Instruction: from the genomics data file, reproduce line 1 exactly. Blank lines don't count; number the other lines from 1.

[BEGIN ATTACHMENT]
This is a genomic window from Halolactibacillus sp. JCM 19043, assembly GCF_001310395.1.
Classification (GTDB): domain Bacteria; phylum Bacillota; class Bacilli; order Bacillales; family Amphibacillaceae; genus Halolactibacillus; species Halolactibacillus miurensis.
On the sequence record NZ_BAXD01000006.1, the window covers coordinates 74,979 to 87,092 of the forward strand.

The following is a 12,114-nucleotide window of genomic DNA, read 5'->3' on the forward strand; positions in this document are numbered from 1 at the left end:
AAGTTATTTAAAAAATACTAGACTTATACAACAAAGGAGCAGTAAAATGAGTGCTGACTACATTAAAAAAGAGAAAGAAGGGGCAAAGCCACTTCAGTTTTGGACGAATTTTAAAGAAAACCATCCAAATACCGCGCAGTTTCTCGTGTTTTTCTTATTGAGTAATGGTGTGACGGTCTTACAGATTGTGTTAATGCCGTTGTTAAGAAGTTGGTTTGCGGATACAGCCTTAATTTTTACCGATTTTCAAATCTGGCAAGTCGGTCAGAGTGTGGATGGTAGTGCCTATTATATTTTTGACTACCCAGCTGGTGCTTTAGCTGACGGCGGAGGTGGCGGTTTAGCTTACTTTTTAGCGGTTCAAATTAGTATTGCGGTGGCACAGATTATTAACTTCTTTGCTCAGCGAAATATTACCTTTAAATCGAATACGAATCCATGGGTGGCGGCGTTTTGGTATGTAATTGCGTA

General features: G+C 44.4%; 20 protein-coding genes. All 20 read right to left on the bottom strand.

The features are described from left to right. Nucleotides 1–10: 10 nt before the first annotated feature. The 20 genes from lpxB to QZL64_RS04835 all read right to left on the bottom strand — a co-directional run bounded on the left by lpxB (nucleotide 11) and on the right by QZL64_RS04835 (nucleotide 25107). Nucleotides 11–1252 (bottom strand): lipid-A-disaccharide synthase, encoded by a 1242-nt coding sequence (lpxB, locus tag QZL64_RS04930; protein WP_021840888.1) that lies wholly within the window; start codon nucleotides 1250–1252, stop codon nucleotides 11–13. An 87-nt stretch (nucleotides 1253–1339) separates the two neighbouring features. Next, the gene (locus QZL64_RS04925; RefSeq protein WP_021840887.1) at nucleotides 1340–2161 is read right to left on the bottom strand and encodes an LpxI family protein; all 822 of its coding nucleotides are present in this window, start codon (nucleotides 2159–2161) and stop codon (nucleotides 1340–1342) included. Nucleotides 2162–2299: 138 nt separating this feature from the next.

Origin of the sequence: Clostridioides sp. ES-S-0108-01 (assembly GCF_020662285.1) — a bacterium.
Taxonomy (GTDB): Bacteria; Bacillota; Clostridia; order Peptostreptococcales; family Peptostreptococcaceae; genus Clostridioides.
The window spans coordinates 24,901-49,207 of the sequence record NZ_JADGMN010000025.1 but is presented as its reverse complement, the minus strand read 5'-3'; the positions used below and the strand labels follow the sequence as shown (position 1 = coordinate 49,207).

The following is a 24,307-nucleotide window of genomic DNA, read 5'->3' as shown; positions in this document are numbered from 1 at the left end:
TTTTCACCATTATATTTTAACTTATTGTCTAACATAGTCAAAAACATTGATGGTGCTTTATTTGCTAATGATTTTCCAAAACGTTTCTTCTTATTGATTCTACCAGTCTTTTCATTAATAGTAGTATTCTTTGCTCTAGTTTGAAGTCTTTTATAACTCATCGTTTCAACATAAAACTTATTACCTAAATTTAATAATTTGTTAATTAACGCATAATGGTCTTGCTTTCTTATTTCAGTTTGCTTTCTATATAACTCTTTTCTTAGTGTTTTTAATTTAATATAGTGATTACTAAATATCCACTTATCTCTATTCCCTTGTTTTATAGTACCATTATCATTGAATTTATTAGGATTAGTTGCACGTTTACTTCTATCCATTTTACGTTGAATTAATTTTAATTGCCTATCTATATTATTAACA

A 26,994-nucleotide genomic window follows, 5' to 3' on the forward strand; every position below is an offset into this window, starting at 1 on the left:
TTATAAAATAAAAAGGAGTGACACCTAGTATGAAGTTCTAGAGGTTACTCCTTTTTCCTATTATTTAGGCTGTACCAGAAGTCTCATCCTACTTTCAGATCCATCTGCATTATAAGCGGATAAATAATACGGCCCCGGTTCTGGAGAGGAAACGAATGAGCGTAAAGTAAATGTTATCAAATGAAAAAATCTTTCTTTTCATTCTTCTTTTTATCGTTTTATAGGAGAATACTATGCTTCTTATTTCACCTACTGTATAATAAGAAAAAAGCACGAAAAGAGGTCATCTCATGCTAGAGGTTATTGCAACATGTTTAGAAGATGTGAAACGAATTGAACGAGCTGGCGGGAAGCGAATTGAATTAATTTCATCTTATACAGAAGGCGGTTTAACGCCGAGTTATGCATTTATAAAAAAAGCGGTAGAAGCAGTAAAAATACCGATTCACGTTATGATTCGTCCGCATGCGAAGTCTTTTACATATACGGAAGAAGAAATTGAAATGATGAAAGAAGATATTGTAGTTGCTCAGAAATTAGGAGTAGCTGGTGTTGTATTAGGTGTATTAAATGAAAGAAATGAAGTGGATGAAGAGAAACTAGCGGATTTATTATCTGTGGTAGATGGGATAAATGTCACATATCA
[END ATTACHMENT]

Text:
This is a genomic window from Halolactibacillus sp. JCM 19043, assembly GCF_001310395.1.